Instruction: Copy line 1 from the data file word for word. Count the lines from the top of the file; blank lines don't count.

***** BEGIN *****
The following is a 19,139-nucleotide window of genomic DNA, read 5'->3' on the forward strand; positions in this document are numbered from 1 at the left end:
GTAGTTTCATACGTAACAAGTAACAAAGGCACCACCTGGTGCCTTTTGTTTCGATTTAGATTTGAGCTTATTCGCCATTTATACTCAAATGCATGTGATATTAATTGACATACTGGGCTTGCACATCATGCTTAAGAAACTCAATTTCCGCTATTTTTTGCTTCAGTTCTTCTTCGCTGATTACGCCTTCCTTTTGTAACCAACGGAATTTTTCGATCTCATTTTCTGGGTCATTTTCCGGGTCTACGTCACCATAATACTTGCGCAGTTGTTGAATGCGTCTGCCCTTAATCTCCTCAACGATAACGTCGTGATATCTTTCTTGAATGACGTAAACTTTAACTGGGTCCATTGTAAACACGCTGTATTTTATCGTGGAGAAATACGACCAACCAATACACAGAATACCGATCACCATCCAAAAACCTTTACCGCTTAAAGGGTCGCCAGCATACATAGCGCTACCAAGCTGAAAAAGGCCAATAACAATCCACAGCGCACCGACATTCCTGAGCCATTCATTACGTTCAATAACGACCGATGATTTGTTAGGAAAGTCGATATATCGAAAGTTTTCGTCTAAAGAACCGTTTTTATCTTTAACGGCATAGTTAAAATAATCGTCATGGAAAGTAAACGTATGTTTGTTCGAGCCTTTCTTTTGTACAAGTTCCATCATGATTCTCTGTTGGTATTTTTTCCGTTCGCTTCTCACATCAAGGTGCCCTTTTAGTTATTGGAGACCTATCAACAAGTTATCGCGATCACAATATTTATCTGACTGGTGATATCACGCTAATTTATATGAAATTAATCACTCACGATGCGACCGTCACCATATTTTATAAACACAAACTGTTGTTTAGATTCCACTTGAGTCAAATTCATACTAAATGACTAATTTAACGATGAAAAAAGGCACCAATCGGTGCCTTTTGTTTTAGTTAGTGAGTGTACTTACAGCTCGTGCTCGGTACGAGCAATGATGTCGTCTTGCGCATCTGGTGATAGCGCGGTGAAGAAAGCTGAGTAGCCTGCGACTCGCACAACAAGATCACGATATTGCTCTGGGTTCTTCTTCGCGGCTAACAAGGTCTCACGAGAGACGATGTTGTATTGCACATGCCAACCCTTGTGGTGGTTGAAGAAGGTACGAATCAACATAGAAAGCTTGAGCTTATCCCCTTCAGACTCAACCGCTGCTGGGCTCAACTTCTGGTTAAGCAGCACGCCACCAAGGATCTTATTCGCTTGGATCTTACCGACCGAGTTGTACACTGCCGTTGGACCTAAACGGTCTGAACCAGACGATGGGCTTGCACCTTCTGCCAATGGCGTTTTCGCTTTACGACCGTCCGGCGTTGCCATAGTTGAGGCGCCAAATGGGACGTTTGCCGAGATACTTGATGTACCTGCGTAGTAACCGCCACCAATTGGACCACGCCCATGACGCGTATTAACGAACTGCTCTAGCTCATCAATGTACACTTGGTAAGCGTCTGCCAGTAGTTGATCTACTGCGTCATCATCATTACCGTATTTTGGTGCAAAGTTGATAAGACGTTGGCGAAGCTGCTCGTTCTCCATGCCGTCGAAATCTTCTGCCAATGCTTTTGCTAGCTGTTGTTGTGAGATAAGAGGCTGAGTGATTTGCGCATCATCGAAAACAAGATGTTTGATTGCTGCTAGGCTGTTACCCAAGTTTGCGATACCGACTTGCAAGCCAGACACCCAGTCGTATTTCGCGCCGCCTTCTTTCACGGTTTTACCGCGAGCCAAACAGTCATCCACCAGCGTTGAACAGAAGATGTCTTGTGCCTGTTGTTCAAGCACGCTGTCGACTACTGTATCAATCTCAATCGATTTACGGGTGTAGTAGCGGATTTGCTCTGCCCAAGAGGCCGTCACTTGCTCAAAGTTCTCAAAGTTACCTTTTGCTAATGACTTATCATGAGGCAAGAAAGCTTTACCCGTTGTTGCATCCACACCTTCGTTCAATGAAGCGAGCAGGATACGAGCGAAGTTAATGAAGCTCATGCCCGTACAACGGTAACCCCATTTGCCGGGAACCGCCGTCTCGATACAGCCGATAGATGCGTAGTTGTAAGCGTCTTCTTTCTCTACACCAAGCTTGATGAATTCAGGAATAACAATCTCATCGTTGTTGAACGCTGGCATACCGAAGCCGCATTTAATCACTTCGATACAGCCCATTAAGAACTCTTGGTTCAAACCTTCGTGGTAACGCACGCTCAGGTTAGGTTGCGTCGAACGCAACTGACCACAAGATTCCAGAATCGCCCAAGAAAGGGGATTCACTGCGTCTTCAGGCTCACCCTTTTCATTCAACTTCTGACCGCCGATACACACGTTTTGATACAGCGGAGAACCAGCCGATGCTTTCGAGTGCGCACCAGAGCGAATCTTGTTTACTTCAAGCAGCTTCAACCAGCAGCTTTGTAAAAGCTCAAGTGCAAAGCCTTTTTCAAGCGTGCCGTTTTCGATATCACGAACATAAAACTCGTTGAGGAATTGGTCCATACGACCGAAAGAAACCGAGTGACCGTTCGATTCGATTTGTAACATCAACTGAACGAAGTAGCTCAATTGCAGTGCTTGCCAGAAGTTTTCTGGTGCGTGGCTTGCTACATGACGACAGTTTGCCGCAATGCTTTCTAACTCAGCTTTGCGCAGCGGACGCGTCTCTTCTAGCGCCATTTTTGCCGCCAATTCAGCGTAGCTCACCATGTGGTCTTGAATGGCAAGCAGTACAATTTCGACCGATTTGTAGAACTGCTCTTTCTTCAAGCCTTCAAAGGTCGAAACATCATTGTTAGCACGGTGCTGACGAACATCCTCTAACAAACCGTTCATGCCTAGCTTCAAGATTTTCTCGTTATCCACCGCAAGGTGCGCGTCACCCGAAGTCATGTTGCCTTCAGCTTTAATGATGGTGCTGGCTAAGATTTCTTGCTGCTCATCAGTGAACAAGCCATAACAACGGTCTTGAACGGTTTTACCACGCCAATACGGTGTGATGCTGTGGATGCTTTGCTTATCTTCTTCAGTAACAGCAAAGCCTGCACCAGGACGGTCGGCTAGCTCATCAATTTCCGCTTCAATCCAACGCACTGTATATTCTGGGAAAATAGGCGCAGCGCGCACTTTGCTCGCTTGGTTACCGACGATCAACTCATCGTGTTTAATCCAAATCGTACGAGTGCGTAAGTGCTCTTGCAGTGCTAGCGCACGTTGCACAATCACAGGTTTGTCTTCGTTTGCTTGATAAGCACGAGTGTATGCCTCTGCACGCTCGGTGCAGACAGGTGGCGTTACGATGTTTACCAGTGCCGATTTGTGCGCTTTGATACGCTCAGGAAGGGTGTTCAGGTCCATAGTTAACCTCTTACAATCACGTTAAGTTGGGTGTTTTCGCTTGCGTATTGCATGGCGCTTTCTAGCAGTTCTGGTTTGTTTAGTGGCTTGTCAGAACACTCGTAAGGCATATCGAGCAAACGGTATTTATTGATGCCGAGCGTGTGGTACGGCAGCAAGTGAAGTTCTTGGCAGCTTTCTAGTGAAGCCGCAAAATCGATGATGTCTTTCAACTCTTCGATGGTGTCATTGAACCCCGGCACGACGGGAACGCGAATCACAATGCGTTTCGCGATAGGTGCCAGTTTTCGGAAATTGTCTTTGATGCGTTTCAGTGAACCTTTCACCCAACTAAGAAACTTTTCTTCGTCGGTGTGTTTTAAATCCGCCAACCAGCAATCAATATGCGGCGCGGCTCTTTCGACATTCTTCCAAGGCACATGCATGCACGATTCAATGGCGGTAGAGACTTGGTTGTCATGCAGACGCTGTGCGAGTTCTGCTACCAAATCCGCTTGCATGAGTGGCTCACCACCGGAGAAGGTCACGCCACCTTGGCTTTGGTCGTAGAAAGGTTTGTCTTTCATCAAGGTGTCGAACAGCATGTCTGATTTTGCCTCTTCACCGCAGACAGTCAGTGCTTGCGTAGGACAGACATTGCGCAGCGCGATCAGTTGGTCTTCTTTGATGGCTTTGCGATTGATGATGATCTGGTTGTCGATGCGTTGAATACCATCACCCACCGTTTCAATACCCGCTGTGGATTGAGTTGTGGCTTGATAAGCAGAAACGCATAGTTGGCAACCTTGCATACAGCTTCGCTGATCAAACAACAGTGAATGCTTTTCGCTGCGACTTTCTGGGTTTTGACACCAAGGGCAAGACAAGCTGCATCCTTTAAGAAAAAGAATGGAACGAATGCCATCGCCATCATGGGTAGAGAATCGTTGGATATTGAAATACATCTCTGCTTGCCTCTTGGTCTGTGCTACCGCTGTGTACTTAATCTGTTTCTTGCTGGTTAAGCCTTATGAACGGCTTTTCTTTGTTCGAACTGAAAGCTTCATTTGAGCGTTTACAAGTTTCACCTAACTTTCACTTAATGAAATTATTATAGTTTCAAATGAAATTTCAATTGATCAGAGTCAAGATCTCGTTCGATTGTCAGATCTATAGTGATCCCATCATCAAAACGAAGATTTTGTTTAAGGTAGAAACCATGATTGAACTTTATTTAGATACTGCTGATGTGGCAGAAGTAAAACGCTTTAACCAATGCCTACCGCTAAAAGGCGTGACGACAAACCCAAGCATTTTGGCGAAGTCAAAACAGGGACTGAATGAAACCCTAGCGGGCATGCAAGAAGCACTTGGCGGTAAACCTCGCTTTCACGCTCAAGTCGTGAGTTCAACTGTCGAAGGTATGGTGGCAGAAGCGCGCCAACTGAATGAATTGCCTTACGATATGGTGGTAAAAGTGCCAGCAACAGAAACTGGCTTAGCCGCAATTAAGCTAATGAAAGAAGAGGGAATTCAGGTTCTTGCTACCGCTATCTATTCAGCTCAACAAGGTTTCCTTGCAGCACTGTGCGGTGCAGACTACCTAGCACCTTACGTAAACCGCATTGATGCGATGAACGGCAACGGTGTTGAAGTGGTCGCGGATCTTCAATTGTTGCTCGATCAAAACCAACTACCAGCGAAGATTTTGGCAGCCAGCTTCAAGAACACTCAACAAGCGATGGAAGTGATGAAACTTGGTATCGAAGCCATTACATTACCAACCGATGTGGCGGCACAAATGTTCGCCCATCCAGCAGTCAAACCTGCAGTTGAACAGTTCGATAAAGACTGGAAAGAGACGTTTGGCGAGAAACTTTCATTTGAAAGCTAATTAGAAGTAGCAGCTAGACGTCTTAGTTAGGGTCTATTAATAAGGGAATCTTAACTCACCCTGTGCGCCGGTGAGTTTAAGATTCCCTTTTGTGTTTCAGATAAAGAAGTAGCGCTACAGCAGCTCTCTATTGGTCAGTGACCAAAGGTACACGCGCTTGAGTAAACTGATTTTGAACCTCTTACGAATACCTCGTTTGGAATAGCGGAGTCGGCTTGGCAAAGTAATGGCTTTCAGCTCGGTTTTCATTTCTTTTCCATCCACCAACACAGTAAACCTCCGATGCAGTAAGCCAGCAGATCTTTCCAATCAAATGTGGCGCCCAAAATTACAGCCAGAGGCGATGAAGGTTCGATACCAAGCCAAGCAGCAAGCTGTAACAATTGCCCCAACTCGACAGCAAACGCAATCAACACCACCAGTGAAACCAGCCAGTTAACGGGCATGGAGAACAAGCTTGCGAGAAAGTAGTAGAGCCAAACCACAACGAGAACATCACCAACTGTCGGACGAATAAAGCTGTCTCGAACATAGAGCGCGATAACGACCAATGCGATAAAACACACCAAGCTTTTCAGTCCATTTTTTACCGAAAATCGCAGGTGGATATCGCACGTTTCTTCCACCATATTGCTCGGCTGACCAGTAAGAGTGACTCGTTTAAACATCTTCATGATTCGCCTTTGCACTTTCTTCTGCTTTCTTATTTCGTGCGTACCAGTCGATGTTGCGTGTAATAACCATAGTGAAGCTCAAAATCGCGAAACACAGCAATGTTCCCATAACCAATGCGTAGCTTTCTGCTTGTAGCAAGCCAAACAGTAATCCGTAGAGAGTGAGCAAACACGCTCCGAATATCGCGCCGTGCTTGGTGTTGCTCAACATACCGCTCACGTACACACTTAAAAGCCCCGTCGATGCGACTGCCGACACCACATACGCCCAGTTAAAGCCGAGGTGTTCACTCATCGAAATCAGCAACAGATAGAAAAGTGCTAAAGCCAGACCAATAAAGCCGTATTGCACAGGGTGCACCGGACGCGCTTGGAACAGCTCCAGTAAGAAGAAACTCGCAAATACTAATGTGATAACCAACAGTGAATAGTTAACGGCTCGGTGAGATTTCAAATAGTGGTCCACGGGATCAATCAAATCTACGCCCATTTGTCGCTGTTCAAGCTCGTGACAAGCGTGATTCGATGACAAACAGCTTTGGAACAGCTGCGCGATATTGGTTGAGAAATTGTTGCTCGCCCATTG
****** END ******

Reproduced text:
The following is a 19,139-nucleotide window of genomic DNA, read 5'->3' on the forward strand; positions in this document are numbered from 1 at the left end: